Following Leukemia Diagnosis, Rikako Ikee Headed to Tokyo Olympics

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Rikako Ikee - Photo Courtesy: Peter H. Bick

Following Leukemia Diagnosis, Rikako Ikee Headed to Tokyo Olympics

The official word will come from the Japanese Federation, but it appears that Rikako Ikee is headed to this summer’s Olympic Games in Tokyo, thus writing one of the great feel-good stories the sport has seen.

As the second day of the Japanese Olympic Trials got underway, Ikee posted a time of 57.77 to claim victory in the 100-meter butterfly, her time bettering the 58.18 of Suzuka Hasegawa. Although Ikee’s time falls short of her Federation’s mandated standard of 57.10 for individual qualification to the Olympics, she should be granted a roster spot for Japan’s 400 medley relay.

Ikee’s effort is nothing short of phenomenal and awe-inspiring, as she was diagnosed in 2019 with Leukemia and forced to battle the disease with the same force that made her one of the world’s premier swimmers. As Ikee battled her cancer diagnosis, she received considerable support from the swimming community, including at the 2019 World Championships. At that meet, 100 butterfly medalists Maggie MacNeil, Sarah Sjostrom and Emma McKeon expressed support for Ikee during the medals presentation.

Now, Ikee is likely to see her fellow competitors on deck at the Tokyo Games.

It has been an impressive climb back to elite status by Ikee, whose comeback initially did not target Olympic qualification for this summer. Rather, Ikee merely wanted to see steady progress, with her sights ultimately set on qualifying for the 2024 Olympics in Paris. However, with each competition, the Japanese star looked more formidable and a berth to the Tokyo Games became a possibility.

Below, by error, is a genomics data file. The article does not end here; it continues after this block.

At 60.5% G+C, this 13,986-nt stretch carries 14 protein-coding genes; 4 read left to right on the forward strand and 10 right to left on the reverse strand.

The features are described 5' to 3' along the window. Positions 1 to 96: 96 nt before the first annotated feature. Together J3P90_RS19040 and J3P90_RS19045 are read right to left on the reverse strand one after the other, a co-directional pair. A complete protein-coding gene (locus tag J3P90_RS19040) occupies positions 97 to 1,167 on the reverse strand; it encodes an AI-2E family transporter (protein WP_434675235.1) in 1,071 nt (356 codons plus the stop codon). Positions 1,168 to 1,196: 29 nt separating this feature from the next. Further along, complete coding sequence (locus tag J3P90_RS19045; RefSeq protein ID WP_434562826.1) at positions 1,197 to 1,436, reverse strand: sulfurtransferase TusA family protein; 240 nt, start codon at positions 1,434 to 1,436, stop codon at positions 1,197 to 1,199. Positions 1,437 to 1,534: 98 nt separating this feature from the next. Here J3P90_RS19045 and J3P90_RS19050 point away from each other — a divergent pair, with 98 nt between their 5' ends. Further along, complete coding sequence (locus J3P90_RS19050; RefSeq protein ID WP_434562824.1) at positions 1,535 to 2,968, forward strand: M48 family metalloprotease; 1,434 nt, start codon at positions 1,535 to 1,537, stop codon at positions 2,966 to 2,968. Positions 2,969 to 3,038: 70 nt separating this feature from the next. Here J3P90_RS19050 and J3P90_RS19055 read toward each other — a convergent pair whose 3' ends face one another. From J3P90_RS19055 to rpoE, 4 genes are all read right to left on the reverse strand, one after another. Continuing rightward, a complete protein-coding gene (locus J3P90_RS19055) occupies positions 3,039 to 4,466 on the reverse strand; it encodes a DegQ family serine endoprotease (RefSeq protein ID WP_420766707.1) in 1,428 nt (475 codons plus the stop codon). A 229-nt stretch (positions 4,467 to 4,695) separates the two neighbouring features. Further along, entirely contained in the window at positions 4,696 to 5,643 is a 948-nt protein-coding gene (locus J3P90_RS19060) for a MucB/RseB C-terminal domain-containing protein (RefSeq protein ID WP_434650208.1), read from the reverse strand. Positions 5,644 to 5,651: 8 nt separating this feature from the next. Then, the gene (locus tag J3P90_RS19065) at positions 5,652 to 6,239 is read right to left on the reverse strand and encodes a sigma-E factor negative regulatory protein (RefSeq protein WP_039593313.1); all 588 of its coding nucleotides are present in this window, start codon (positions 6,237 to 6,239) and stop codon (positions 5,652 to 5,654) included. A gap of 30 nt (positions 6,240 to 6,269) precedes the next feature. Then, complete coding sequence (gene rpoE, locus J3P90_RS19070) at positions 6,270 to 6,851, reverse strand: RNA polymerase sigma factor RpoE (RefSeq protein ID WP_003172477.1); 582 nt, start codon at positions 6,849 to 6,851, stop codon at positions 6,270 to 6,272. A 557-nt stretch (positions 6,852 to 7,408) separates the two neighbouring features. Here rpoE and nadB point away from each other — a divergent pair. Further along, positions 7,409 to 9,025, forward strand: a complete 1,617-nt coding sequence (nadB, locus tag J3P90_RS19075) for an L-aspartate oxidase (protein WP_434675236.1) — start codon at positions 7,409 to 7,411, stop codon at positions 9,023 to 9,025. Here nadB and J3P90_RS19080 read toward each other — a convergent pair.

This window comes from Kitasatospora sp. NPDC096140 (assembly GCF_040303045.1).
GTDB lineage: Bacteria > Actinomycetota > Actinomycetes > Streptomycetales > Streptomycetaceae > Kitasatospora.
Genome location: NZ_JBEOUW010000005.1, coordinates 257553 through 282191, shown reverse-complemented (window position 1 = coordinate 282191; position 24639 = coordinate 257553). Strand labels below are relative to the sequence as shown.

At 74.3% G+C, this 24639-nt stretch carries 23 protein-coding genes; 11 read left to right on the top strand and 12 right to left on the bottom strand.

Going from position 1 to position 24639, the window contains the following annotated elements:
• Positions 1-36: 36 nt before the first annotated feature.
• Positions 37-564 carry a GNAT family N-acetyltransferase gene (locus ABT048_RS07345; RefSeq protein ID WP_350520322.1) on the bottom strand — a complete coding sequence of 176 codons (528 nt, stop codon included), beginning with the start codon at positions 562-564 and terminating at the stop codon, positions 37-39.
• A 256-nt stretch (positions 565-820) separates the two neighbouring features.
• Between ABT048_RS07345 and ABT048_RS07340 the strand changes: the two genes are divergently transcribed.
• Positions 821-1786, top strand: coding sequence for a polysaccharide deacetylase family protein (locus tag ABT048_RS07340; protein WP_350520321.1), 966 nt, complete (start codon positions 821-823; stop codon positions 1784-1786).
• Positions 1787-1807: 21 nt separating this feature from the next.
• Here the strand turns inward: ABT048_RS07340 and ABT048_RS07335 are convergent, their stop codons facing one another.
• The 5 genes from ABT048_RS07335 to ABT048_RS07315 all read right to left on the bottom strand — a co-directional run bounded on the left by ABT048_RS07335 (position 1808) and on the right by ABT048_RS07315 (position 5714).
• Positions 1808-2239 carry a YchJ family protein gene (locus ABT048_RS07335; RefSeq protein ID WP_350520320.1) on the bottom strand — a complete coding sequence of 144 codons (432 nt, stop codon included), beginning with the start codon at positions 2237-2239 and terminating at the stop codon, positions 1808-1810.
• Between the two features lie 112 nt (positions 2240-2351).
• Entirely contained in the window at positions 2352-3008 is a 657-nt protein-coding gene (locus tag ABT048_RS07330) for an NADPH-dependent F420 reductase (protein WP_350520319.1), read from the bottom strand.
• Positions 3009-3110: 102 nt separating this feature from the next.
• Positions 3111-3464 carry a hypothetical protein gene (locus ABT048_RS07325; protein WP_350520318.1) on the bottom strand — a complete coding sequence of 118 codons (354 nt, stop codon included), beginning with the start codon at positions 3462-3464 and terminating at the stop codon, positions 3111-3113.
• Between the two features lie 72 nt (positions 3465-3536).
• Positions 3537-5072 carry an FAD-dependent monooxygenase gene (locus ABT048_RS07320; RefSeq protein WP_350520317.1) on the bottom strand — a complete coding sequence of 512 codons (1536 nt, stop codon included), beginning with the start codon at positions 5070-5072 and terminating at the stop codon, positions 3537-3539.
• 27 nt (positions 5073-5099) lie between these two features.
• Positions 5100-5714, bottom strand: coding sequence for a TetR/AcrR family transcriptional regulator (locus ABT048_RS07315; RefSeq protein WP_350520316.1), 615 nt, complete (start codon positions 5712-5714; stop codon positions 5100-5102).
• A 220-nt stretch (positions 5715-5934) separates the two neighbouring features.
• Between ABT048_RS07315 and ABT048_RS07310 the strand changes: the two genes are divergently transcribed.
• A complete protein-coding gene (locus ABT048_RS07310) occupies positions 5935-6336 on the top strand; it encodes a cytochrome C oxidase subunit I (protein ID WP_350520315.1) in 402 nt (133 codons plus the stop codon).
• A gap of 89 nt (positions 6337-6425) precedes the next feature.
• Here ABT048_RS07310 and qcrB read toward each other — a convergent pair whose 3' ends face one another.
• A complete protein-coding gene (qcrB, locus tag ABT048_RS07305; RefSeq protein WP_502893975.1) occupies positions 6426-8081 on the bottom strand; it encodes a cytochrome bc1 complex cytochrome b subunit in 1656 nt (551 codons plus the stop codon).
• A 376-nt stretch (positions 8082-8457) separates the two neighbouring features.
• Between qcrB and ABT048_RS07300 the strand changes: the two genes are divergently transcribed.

In the final of the 100 butterfly, Ikee went out in 26.98, just .03 off the pace set by Ai Soma. On the way home, Ikee overhauled Soma, who finished fourth, and split 30.79 to give her the only sub-58 performance in the field. According to the Japan Times, Ikee shed tears of joy following the race.

In other action:

The men’s 100 breaststroke turned out to be a disappointment as none of the finalists earned individual qualification for the Olympic Games. Shoma Sato got to the wall first, but his mark of 59.30 is only good for medley-relay duty. Sato, who will contest the 200 breaststroke later in the meet, was followed by Ryuya Mura in 59.55.

In the women’s 400 freestyle, Olympic nods were earned by Waka Kobori and Miyu Namba, as the women fought to the wall and were separated by only .02 at the finish. Rallying from a .60 deficit with 50 meters remaining, Kobori claimed the title in 4:06.34, with Namba just behind in 4:06.36.

In semifinal competition, reigning World Championships silver medalist Katsuhiro Matsumoto was the lone athlete to go under 1:48 in the 200 freestyle, leading the way into the final in 1:47.61, with Kosuke Hagino next at 1:48.29. Meanwhile, five women went under 1:08 in the 100 breatstroke, paced by Reona Aoki in 1:07.10 and Kanako Watanabe in 1:07.13.

In the 100 backstroke events, Ryosuke Irie (53.40) and Natsumi Sakai (1:00.54) earned the top seeds for their respective finals.

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